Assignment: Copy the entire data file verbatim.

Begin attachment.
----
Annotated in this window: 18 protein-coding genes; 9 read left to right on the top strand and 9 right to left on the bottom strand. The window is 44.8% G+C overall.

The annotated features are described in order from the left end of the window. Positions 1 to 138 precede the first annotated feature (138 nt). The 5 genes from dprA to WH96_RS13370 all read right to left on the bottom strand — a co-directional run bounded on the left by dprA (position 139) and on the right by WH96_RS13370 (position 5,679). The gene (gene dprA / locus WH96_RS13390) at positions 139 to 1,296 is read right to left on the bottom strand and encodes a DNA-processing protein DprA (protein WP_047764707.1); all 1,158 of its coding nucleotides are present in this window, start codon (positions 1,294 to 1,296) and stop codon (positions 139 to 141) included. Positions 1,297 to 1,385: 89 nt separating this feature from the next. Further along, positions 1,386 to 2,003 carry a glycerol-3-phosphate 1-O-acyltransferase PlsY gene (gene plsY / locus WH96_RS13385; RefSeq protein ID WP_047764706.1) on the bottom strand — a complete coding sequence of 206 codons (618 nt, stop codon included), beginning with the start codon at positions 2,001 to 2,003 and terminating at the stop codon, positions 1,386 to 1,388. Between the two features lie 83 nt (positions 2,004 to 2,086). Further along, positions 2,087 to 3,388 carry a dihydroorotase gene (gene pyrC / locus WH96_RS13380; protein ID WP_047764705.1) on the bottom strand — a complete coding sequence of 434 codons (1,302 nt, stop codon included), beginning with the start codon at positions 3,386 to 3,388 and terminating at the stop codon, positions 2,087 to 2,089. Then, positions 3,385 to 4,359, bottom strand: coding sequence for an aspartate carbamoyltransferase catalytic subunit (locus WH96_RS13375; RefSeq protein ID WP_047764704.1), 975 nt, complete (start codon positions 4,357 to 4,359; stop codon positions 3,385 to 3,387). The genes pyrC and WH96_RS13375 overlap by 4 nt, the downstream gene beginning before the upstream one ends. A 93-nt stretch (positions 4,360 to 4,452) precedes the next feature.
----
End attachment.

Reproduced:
Annotated in this window: 18 protein-coding genes; 9 read left to right on the top strand and 9 right to left on the bottom strand. The window is 44.8% G+C overall.

The annotated features are described in order from the left end of the window. Positions 1 to 138 precede the first annotated feature (138 nt). The 5 genes from dprA to WH96_RS13370 all read right to left on the bottom strand — a co-directional run bounded on the left by dprA (position 139) and on the right by WH96_RS13370 (position 5,679). The gene (gene dprA / locus WH96_RS13390) at positions 139 to 1,296 is read right to left on the bottom strand and encodes a DNA-processing protein DprA (protein WP_047764707.1); all 1,158 of its coding nucleotides are present in this window, start codon (positions 1,294 to 1,296) and stop codon (positions 139 to 141) included. Positions 1,297 to 1,385: 89 nt separating this feature from the next. Further along, positions 1,386 to 2,003 carry a glycerol-3-phosphate 1-O-acyltransferase PlsY gene (gene plsY / locus WH96_RS13385; RefSeq protein ID WP_047764706.1) on the bottom strand — a complete coding sequence of 206 codons (618 nt, stop codon included), beginning with the start codon at positions 2,001 to 2,003 and terminating at the stop codon, positions 1,386 to 1,388. Between the two features lie 83 nt (positions 2,004 to 2,086). Further along, positions 2,087 to 3,388 carry a dihydroorotase gene (gene pyrC / locus WH96_RS13380; protein ID WP_047764705.1) on the bottom strand — a complete coding sequence of 434 codons (1,302 nt, stop codon included), beginning with the start codon at positions 3,386 to 3,388 and terminating at the stop codon, positions 2,087 to 2,089. Then, positions 3,385 to 4,359, bottom strand: coding sequence for an aspartate carbamoyltransferase catalytic subunit (locus WH96_RS13375; RefSeq protein ID WP_047764704.1), 975 nt, complete (start codon positions 4,357 to 4,359; stop codon positions 3,385 to 3,387). The genes pyrC and WH96_RS13375 overlap by 4 nt, the downstream gene beginning before the upstream one ends. A 93-nt stretch (positions 4,360 to 4,452) precedes the next feature.